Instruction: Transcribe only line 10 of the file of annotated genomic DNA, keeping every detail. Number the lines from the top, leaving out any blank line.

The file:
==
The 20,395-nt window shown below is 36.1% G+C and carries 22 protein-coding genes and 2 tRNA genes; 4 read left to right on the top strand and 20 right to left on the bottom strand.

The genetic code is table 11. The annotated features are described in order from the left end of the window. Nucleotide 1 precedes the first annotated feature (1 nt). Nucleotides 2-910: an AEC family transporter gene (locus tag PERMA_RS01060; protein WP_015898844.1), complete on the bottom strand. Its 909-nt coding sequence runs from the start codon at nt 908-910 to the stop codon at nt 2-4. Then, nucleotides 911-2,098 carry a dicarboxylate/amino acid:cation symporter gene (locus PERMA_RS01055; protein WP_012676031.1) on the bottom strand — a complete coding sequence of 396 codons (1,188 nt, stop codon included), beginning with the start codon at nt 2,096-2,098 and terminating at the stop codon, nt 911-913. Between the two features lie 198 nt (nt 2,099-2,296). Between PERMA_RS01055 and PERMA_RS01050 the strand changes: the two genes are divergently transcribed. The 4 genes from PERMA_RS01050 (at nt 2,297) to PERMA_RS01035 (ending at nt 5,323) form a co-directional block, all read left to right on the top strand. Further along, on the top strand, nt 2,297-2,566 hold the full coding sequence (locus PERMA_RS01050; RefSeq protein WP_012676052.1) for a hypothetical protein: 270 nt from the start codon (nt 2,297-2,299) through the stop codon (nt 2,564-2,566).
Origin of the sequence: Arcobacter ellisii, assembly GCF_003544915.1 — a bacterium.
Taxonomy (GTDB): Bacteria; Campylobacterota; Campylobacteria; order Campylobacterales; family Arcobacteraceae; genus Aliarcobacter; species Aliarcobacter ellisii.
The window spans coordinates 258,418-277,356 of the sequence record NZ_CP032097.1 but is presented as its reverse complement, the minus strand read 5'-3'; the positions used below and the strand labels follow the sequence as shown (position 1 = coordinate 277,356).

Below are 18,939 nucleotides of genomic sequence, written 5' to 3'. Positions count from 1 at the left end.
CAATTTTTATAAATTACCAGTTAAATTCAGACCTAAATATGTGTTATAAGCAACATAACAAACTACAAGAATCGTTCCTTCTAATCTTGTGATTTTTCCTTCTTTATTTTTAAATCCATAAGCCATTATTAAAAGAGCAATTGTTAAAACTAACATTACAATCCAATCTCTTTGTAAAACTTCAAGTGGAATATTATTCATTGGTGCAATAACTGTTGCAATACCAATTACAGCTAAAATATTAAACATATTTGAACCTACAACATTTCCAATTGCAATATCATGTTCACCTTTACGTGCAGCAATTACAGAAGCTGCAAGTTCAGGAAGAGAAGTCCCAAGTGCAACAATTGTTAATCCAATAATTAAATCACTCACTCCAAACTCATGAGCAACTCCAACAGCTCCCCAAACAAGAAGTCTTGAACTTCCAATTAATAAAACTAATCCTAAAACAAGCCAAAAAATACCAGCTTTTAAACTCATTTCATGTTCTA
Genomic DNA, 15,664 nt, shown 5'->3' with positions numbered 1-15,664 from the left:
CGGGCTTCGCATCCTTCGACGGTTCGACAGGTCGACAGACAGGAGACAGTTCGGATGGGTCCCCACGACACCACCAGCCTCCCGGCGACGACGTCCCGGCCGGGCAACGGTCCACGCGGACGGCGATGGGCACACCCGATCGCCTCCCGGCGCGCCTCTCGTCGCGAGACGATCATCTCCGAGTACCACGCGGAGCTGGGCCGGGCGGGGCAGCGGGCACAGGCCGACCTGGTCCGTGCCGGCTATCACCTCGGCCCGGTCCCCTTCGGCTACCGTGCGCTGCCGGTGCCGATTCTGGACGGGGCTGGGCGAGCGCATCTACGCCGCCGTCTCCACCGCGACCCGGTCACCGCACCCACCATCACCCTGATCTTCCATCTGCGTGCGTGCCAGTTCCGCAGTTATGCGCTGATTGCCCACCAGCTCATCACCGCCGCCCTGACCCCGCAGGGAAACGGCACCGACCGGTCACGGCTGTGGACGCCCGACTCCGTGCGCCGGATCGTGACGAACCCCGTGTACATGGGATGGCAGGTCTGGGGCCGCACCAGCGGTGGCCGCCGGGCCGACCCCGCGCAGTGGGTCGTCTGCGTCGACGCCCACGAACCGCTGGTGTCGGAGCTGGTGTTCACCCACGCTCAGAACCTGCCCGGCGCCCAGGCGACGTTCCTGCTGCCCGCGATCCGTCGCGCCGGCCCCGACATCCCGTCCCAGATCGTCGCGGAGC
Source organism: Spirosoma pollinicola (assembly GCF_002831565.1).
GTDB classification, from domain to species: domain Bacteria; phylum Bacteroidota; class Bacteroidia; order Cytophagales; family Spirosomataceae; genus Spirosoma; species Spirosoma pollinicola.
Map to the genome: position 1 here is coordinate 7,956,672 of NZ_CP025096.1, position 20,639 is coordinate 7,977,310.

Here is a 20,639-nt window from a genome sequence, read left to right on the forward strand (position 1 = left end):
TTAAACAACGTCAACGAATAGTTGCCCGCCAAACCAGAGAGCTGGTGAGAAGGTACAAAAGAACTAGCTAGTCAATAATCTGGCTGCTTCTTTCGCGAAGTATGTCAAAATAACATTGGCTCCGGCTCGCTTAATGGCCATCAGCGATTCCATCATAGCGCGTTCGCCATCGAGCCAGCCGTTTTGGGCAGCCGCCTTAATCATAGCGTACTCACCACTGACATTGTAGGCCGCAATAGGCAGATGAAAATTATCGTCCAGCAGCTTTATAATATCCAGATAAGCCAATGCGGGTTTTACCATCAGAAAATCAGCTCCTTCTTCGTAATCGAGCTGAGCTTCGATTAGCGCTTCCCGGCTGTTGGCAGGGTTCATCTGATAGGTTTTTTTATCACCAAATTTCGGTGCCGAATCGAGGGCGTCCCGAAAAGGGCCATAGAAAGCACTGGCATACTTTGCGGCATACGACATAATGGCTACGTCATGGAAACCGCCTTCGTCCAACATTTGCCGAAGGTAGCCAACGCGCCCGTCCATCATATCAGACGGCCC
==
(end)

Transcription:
Source organism: Spirosoma pollinicola (assembly GCF_002831565.1).